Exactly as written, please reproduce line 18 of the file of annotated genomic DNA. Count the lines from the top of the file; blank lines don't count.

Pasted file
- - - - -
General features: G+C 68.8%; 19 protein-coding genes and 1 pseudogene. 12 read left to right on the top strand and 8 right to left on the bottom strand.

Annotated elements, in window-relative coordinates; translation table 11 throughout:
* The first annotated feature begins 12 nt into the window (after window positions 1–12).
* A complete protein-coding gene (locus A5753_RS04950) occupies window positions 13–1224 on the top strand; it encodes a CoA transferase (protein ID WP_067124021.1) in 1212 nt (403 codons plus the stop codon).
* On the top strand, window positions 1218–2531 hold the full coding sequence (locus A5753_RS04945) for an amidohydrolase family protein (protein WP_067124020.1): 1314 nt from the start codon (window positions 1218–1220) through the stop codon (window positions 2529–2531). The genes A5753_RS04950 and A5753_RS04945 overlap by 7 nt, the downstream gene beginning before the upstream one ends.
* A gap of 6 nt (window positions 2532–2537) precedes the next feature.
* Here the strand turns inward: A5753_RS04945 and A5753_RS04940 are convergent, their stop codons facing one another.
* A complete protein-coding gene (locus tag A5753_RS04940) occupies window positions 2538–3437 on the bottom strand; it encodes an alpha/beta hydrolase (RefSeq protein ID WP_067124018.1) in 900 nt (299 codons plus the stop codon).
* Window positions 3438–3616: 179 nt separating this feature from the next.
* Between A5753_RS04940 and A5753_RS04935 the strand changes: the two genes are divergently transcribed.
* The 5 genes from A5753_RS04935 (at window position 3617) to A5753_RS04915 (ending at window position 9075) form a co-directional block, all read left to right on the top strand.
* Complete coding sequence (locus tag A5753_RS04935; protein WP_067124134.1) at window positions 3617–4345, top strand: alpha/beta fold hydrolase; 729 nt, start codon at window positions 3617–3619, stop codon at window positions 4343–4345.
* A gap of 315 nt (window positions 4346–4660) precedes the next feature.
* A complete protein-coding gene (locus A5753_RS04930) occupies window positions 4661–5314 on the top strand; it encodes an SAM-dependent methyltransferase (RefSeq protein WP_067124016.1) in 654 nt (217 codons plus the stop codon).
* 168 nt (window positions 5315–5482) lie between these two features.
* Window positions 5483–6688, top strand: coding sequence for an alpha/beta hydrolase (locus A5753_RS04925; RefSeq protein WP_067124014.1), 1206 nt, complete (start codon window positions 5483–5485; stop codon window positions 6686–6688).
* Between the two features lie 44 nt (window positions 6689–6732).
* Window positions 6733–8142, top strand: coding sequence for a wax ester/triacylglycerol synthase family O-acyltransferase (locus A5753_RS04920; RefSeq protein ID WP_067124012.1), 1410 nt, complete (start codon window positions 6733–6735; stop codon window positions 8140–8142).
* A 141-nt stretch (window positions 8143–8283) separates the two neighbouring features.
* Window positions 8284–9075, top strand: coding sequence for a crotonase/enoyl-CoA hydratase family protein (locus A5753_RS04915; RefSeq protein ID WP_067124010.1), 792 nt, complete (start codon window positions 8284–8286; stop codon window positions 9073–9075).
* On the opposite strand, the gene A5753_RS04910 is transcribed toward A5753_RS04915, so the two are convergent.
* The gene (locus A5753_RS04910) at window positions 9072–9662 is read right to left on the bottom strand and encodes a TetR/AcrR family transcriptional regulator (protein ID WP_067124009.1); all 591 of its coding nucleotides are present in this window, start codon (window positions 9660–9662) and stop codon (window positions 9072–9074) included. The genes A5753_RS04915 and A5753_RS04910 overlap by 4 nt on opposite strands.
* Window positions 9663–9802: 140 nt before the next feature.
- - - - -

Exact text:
* Window positions 6733–8142, top strand: coding sequence for a wax ester/triacylglycerol synthase family O-acyltransferase (locus A5753_RS04920; RefSeq protein ID WP_067124012.1), 1410 nt, complete (start codon window positions 6733–6735; stop codon window positions 8140–8142).